Actually, it really doesn’t matter where on the internet you find the transcribed document. I am just using USGenWeb as an example because it just so happens there is a transcribed document there that I am interested in. It is a roster of the Grand Lodge [Masonic] of Georgia, 1854 St. John's Lodge No. 100, Haysville, Columbia County. There is someone on the list that I am researching (W. Q. Spires). My first move is to email the submitter and hope that the email address is still valid. I am going to ask her where the document is and if she has an image of it. I always try and get the original document if I can.
If I can’t contact the submitter, or if she doesn’t know where the document is now and doesn’t have an image of it, I will use the transcription as a source. This isn’t the route I want to go but if I have to do this then hopefully the submitter will be able to provide me with some additional information that I can add to the source to make it more credible (when and where she saw the document, for example). The more information that I have about the document the better the citation will be. If she doesn’t have an image but knows where the document is then I will try and get the image myself.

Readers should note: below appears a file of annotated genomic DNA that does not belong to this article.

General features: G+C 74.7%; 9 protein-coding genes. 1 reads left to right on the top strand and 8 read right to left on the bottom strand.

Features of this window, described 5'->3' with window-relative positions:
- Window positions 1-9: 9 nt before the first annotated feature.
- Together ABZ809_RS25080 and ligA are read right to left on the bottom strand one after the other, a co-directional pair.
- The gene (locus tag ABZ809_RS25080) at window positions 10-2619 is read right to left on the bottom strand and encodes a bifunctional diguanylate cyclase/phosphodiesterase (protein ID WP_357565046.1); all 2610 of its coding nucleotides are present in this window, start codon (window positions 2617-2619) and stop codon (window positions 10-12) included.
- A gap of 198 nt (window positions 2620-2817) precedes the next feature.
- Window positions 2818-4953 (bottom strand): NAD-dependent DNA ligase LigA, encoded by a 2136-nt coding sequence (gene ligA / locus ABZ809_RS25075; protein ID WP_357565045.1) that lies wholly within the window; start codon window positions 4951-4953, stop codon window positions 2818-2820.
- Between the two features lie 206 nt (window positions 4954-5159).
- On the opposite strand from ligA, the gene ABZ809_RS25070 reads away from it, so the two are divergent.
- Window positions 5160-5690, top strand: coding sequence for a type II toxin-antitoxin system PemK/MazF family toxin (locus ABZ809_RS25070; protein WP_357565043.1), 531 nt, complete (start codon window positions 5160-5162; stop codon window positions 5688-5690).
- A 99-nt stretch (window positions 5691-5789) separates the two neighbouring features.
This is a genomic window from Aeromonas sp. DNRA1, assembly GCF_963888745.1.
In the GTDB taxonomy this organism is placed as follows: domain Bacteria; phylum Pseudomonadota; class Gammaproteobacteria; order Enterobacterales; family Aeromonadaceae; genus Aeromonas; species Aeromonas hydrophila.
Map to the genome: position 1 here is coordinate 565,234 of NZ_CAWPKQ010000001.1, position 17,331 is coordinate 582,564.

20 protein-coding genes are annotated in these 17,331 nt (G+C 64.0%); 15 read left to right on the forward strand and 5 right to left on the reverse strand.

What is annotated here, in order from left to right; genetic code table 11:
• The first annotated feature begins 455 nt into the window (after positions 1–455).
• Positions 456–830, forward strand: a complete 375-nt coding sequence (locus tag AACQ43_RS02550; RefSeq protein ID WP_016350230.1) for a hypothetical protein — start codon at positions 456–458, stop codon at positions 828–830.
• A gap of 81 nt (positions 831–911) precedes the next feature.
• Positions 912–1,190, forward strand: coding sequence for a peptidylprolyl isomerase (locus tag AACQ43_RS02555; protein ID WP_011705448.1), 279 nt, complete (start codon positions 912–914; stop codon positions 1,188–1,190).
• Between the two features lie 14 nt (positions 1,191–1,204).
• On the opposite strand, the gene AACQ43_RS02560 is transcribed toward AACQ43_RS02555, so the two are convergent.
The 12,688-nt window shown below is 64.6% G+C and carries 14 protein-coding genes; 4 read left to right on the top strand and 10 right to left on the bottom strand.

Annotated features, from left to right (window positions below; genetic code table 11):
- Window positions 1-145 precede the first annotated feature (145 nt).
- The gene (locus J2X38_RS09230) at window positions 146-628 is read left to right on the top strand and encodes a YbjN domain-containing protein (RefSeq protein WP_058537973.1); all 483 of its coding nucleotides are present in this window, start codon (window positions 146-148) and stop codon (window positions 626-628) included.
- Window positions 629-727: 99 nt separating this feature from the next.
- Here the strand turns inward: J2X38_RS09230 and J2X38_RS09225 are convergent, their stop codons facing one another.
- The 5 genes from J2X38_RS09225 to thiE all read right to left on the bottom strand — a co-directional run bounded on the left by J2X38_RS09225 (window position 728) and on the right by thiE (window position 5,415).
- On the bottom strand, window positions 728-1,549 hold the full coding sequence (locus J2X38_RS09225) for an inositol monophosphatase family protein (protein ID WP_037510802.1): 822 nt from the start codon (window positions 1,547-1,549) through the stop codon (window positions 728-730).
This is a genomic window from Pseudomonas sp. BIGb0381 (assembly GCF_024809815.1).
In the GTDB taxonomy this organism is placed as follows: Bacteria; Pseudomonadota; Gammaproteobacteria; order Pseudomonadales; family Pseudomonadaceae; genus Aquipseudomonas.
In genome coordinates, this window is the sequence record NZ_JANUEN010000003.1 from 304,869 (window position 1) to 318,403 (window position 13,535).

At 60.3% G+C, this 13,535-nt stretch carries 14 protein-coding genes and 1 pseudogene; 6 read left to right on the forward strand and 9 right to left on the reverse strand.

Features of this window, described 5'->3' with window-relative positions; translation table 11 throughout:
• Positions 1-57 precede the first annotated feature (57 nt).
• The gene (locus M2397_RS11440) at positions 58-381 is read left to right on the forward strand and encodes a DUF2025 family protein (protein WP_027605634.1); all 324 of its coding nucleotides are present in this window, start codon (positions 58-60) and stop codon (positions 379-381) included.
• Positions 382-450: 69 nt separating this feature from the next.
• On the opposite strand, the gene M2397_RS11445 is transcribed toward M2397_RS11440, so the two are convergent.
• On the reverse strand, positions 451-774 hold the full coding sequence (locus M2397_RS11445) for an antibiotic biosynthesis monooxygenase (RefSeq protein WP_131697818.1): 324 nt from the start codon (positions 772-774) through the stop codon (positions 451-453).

There is another question you might be asking, how is a simple roster from the Masons useful information? It puts W. Q. Spires in Lincoln County in 1854. I can add this to his timeline. It also gives me a list of his associates. One name in particular stands out, J. P. M. McCord. I am pretty sure that W. Q. Spires is William Spires that married Mary McCord so this J. P. M. McCord definitely interests me.
Copyright © 2014 Michele Simmons Lewis